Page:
I am a regular contributor in the Growth Hackers Community; I help likeminded growth hackers and entrepreneurs with questions they have about marketing. Here is a sample of my answer to the question, “How do you measure the effectiveness of your marketing efforts?”
Every campaign usually begins with an experiment and a hypothesis. For example, an online t-shirt company that is starting a paid social advertising campaign is trying a new acquisition channel and wants to increase their t-shirt sales by 10% at 33% of the cost of the lifetime value of a customer. The key performance indicator and measurement of the effectiveness of this campaign is the cost of each conversion. I can easily get conversions through paid advertising, but the real measure of efficiency is making sure that I am getting a positive return on my investment.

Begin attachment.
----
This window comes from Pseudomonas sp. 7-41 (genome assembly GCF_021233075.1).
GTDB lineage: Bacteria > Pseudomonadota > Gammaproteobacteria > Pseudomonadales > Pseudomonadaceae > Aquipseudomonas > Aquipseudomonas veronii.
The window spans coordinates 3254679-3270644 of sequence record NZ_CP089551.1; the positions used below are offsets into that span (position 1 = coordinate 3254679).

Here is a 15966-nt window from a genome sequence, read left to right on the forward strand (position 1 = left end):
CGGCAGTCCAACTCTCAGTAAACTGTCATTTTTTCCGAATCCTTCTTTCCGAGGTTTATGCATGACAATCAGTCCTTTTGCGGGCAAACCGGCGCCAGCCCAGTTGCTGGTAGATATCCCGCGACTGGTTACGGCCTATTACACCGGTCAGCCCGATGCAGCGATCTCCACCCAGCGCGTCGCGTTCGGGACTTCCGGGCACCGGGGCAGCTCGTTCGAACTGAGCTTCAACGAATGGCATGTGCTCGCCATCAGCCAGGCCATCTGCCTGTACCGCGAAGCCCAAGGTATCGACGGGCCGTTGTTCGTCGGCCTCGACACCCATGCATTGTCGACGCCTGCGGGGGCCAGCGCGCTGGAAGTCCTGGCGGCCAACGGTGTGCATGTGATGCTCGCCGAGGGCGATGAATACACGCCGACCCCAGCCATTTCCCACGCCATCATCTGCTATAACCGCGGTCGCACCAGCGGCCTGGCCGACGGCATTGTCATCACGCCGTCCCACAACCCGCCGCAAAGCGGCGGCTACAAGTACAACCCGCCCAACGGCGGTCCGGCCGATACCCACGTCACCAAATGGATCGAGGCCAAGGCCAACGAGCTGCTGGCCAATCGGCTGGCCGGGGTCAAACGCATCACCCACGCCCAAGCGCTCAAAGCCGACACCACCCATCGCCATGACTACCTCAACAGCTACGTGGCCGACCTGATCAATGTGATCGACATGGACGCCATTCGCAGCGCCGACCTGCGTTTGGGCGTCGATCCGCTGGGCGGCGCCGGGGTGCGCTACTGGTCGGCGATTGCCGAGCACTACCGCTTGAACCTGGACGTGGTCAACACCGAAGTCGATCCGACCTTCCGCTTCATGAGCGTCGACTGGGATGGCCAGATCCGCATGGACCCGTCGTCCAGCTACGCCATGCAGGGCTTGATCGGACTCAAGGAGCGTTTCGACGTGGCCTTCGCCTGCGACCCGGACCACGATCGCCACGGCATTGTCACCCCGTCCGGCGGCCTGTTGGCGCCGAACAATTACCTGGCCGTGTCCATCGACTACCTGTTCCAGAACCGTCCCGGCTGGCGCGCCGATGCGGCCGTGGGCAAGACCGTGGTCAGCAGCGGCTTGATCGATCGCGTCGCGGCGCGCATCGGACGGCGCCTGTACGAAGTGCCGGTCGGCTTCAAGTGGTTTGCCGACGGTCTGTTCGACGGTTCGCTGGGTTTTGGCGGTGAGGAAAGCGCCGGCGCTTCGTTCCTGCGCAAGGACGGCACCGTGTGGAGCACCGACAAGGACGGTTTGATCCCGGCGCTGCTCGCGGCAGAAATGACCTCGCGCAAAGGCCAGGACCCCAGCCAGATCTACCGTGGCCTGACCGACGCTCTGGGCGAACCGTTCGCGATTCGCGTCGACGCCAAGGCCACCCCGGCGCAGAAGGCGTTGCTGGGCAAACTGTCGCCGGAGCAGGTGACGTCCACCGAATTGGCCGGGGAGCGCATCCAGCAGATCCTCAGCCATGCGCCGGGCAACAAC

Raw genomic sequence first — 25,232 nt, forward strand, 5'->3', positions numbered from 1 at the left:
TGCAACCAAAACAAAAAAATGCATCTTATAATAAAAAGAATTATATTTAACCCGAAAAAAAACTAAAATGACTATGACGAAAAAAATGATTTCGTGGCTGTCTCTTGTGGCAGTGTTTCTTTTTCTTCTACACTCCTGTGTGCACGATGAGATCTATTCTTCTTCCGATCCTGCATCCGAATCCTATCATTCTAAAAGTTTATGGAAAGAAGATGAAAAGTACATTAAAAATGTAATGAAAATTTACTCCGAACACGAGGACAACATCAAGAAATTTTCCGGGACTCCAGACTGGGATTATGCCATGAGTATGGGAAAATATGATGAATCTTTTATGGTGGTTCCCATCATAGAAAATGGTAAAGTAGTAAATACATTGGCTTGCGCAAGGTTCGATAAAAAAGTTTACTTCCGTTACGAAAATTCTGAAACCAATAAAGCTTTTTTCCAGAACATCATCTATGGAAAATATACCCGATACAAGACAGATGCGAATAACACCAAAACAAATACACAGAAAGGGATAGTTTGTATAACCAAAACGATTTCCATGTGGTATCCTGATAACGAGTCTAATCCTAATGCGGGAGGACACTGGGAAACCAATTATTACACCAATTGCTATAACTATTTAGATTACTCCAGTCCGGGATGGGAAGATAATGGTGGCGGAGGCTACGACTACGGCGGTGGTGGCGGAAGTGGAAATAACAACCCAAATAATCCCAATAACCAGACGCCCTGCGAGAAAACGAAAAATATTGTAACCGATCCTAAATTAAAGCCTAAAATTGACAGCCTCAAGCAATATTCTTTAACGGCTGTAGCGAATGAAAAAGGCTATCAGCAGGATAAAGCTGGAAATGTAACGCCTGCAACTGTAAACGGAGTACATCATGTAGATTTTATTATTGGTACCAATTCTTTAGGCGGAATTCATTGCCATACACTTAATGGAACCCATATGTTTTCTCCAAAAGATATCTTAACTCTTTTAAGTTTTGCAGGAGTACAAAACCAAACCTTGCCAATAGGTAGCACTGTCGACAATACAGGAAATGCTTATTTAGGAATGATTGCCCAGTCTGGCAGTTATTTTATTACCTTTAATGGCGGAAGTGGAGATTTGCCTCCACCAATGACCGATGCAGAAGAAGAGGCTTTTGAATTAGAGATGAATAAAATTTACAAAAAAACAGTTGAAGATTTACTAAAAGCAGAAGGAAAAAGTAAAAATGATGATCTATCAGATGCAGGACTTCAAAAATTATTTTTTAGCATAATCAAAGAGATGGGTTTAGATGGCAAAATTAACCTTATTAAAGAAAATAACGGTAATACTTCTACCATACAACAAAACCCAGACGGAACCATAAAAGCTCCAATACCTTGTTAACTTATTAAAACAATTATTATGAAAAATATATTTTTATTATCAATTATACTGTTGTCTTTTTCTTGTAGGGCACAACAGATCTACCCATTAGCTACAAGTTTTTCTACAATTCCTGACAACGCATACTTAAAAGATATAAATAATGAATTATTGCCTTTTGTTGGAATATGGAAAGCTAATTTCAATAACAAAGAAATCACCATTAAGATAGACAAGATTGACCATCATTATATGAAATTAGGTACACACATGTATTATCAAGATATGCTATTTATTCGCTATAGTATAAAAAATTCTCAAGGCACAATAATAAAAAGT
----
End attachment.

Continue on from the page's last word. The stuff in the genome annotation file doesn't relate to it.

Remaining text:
There are dozens of SaaS platforms out there that help track paid and non-paid conversion, but you can generally get all the data you need from the ads platform or Google Analytics.
My goals are determined by the length of the sales funnel. In my experience, low-priced products like consumer goods have shorter sales funnels and require fewer steps to make a sale (bottom-funnel goals): ad click > view product > add to cart > checkout. In that scenario, the goal of the marketing campaign is to drive sales. Mid-to-high priced products like B2B services and luxury goods may require additional steps such as demos or lead nurturing to make a sale (top-funnel goals). Whenever I start a new campaign, I generally start at the top of the funnel and work my way down to ensure that what I am doing is the most efficient, which I measure using KPIs for that specific funnel step.
By default, my main indicator of success is Cost/Goal. Cost can be monetary, time, or energy. The goal could be a sale, lead generation, or just brand awareness. The important thing to keep in mind is establishing what the main conversion is prior to starting the campaign or you will look for anything to justify the investment and results (i.e. “Yeah…we lost $5000, but we have 200 likes now!”).
Read the whole answer and other responses at GrowthHackers.com.